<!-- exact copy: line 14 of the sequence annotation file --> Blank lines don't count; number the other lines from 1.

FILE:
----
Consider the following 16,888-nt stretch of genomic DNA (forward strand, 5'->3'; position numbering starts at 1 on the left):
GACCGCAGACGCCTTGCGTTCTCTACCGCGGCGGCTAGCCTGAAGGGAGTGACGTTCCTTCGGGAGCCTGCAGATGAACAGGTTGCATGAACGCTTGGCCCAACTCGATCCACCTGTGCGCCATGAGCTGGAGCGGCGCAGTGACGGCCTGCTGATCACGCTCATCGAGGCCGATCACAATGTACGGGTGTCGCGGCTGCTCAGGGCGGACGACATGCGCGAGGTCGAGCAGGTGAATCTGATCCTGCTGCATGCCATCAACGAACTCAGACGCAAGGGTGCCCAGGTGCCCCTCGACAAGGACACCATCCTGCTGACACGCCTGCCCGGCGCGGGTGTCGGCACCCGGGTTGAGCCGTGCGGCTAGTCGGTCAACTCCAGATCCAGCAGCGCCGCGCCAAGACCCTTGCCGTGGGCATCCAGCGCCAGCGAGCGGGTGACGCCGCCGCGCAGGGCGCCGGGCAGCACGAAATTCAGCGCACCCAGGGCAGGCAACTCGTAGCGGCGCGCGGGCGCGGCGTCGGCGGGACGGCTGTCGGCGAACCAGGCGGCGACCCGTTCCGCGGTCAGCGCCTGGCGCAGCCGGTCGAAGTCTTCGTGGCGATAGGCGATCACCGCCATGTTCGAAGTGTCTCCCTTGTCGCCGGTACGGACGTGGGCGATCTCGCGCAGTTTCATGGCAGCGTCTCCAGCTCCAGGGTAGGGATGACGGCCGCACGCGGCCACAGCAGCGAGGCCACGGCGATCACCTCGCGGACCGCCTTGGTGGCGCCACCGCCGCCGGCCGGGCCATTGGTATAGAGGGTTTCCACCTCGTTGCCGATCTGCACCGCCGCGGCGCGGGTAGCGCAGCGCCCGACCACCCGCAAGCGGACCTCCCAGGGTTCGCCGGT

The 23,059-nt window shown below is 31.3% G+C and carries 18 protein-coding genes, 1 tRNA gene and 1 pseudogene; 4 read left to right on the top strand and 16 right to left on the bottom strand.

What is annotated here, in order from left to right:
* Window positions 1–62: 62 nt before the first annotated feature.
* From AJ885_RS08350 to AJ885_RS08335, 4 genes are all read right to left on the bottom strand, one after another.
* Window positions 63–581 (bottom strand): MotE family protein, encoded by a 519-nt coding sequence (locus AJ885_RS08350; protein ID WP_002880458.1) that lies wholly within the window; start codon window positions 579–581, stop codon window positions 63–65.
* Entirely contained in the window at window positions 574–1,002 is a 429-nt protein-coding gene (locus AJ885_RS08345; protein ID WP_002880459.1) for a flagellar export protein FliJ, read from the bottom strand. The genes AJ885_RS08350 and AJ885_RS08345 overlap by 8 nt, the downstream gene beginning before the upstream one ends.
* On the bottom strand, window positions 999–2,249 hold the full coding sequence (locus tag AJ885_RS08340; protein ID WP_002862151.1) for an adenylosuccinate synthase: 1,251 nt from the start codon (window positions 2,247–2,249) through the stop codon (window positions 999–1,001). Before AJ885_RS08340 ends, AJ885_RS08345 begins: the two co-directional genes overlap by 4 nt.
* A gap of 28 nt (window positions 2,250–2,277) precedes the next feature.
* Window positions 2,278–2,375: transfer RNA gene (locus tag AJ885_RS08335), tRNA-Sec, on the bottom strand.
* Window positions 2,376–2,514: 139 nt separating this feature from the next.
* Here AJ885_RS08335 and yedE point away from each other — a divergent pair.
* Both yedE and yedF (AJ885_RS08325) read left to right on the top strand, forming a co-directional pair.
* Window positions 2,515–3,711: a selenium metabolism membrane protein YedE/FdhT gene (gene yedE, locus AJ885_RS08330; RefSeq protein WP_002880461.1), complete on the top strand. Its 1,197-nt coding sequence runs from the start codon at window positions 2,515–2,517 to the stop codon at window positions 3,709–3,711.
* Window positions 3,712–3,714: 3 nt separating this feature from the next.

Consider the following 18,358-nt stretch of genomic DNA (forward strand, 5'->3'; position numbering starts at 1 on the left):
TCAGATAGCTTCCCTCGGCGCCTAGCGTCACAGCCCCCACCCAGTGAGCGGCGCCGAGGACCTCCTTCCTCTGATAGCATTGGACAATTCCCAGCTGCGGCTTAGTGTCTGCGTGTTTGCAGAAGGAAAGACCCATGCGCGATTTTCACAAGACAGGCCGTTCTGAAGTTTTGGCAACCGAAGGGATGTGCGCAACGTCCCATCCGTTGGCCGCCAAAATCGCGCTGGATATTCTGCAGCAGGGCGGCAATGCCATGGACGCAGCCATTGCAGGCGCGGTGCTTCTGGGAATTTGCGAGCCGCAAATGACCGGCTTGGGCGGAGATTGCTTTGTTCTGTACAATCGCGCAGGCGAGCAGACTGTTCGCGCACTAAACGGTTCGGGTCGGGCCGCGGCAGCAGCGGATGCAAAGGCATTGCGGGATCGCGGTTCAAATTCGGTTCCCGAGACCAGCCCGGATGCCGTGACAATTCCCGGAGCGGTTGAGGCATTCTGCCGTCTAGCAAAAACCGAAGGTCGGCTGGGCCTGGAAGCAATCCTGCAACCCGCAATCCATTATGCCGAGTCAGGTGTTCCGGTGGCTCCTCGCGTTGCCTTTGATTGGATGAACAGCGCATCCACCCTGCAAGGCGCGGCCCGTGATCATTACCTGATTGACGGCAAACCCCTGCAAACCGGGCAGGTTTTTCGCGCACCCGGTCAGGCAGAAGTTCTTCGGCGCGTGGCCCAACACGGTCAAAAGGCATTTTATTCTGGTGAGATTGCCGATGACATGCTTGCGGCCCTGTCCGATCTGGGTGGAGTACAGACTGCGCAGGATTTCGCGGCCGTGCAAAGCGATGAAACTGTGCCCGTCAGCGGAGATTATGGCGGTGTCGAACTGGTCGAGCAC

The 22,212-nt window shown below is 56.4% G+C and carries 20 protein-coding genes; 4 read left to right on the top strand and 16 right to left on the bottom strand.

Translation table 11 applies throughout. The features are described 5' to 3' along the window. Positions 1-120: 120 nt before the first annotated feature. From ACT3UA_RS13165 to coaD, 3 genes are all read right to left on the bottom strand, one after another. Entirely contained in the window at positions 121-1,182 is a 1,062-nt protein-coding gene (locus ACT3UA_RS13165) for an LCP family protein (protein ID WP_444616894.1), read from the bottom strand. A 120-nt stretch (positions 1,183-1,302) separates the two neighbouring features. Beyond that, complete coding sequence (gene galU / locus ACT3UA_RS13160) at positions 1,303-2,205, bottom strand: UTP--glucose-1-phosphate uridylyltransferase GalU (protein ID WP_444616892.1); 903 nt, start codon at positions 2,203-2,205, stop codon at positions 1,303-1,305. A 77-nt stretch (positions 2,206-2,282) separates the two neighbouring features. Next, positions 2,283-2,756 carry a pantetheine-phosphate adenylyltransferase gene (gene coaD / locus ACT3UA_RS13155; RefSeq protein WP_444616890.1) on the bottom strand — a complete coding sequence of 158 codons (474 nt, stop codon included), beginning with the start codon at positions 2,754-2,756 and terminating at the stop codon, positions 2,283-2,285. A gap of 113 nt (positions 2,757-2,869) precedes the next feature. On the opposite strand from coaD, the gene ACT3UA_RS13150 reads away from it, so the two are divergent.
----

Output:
* Both yedE and yedF (AJ885_RS08325) read left to right on the top strand, forming a co-directional pair.